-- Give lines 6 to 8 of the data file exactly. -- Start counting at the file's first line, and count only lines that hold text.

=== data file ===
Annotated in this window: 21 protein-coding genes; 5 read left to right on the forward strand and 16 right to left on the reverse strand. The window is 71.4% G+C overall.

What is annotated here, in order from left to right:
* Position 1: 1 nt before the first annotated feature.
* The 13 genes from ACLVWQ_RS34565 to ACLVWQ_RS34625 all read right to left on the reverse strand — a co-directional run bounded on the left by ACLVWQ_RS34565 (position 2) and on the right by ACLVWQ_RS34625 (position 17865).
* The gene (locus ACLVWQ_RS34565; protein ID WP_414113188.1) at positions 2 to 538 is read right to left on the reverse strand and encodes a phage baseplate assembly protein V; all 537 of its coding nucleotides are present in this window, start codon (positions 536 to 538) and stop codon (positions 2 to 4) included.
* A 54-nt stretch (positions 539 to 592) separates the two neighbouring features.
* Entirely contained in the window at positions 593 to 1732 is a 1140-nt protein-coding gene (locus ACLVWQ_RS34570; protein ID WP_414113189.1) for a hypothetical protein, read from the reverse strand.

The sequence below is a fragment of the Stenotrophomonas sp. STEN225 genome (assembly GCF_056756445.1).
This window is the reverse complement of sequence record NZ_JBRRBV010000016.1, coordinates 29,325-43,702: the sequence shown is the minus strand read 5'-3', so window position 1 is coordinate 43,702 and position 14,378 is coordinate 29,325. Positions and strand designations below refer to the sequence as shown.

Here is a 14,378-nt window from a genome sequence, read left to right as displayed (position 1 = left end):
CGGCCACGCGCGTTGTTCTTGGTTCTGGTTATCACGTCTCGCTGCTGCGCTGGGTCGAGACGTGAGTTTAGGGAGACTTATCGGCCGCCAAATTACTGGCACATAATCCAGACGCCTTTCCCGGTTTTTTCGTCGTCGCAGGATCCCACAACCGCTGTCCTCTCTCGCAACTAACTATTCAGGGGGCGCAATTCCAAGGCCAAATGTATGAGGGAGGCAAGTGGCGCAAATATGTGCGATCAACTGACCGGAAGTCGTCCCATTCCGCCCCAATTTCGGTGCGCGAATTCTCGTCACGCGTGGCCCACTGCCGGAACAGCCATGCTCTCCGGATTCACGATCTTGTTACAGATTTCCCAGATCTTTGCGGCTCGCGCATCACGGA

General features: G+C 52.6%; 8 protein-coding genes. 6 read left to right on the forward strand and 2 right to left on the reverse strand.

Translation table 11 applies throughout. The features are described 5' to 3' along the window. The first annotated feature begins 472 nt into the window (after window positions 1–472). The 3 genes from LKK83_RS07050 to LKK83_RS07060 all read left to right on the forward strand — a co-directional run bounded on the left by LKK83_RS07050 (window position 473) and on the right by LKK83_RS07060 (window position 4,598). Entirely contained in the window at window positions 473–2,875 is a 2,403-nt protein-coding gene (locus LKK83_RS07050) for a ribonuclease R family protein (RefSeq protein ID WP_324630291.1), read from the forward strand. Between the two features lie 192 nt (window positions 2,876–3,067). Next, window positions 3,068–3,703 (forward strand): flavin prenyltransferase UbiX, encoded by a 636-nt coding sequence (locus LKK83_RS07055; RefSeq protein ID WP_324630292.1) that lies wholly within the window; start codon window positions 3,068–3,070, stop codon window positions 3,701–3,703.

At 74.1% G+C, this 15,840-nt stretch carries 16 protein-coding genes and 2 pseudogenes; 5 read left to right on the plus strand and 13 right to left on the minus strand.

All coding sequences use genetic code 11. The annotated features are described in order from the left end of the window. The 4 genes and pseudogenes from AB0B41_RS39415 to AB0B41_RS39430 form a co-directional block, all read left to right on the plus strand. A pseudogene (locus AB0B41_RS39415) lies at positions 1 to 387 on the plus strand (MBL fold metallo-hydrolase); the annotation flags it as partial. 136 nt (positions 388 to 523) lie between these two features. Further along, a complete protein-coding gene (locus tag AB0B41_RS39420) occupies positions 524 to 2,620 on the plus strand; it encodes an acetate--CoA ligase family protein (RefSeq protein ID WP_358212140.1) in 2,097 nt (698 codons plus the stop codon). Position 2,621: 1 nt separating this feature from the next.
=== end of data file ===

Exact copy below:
* A 54-nt stretch (positions 539 to 592) separates the two neighbouring features.
* Entirely contained in the window at positions 593 to 1732 is a 1140-nt protein-coding gene (locus ACLVWQ_RS34570; protein ID WP_414113189.1) for a hypothetical protein, read from the reverse strand.

The sequence below is a fragment of the Stenotrophomonas sp. STEN225 genome (assembly GCF_056756445.1).